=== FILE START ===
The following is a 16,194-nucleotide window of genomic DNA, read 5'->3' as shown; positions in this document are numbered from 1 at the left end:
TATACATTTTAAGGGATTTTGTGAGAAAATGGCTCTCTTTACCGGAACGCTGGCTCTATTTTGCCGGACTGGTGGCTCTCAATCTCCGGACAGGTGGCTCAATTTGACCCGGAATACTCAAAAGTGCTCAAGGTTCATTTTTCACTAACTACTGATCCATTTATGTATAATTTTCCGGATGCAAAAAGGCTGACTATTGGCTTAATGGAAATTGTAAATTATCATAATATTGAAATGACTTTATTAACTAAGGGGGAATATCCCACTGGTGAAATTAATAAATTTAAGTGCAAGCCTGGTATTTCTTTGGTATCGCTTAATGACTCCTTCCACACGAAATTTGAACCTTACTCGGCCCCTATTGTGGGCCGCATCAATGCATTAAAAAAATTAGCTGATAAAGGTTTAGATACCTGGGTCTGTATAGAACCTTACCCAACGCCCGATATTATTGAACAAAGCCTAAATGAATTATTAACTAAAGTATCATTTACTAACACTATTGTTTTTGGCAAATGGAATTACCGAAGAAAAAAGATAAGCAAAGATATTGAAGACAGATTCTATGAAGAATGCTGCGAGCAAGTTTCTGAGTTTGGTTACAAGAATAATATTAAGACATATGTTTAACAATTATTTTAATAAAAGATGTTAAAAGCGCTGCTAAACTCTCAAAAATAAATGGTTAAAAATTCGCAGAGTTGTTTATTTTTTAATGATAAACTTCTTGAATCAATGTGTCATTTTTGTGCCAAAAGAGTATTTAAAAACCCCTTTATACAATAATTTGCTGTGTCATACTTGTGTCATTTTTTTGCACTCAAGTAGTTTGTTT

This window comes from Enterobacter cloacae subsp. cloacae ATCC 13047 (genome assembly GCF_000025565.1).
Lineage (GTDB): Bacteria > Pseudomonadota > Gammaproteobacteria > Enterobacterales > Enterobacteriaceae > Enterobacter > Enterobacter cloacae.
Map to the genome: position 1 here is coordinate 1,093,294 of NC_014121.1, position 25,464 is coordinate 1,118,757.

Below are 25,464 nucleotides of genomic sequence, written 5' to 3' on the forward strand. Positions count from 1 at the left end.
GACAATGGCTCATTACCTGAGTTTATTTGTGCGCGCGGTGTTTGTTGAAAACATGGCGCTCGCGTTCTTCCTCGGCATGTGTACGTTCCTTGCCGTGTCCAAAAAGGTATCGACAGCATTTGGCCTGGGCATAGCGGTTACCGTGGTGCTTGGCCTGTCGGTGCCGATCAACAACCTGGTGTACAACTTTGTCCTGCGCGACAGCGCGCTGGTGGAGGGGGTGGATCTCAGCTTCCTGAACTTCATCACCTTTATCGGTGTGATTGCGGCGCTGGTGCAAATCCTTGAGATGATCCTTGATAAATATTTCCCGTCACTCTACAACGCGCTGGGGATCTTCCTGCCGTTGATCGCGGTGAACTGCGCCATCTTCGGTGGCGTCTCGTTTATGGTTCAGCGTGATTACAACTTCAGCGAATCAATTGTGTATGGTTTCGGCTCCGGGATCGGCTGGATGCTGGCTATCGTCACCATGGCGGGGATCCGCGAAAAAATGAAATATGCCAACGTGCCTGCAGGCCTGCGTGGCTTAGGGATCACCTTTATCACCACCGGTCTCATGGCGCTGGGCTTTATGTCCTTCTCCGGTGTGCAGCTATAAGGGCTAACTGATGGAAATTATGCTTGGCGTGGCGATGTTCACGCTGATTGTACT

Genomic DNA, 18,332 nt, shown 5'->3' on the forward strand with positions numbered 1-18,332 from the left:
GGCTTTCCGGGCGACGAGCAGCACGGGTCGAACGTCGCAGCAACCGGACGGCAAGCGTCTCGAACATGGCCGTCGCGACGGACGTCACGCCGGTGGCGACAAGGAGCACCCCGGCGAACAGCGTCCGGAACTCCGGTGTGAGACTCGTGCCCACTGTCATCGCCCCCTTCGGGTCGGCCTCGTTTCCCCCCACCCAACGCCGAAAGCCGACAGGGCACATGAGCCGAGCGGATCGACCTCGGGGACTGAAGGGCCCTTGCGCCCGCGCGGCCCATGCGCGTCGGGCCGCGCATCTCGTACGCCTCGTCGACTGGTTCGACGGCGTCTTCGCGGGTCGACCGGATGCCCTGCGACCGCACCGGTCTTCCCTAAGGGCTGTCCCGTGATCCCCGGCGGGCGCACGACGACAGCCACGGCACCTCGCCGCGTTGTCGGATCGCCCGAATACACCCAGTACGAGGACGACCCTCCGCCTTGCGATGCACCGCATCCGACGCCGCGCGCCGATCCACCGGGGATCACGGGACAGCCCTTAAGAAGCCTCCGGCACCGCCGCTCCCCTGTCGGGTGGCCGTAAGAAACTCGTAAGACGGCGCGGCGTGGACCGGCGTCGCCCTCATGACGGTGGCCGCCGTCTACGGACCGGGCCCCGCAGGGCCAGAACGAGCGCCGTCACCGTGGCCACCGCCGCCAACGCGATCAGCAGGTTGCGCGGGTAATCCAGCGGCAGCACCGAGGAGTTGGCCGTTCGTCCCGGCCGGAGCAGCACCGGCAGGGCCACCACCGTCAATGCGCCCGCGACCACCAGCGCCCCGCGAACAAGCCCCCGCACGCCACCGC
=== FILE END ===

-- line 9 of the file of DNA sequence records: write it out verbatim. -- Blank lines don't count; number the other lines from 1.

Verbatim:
GGCTTTCCGGGCGACGAGCAGCACGGGTCGAACGTCGCAGCAACCGGACGGCAAGCGTCTCGAACATGGCCGTCGCGACGGACGTCACGCCGGTGGCGACAAGGAGCACCCCGGCGAACAGCGTCCGGAACTCCGGTGTGAGACTCGTGCCCACTGTCATCGCCCCCTTCGGGTCGGCCTCGTTTCCCCCCACCCAACGCCGAAAGCCGACAGGGCACATGAGCCGAGCGGATCGACCTCGGGGACTGAAGGGCCCTTGCGCCCGCGCGGCCCATGCGCGTCGGGCCGCGCATCTCGTACGCCTCGTCGACTGGTTCGACGGCGTCTTCGCGGGTCGACCGGATGCCCTGCGACCGCACCGGTCTTCCCTAAGGGCTGTCCCGTGATCCCCGGCGGGCGCACGACGACAGCCACGGCACCTCGCCGCGTTGTCGGATCGCCCGAATACACCCAGTACGAGGACGACCCTCCGCCTTGCGATGCACCGCATCCGACGCCGCGCGCCGATCCACCGGGGATCACGGGACAGCCCTTAAGAAGCCTCCGGCACCGCCGCTCCCCTGTCGGGTGGCCGTAAGAAACTCGTAAGACGGCGCGGCGTGGACCGGCGTCGCCCTCATGACGGTGGCCGCCGTCTACGGACCGGGCCCCGCAGGGCCAGAACGAGCGCCGTCACCGTGGCCACCGCCGCCAACGCGATCAGCAGGTTGCGCGGGTAATCCAGCGGCAGCACCGAGGAGTTGGCCGTTCGTCCCGGCCGGAGCAGCACCGGCAGGGCCACCACCGTCAATGCGCCCGCGACCACCAGCGCCCCGCGAACAAGCCCCCGCACGCCACCGC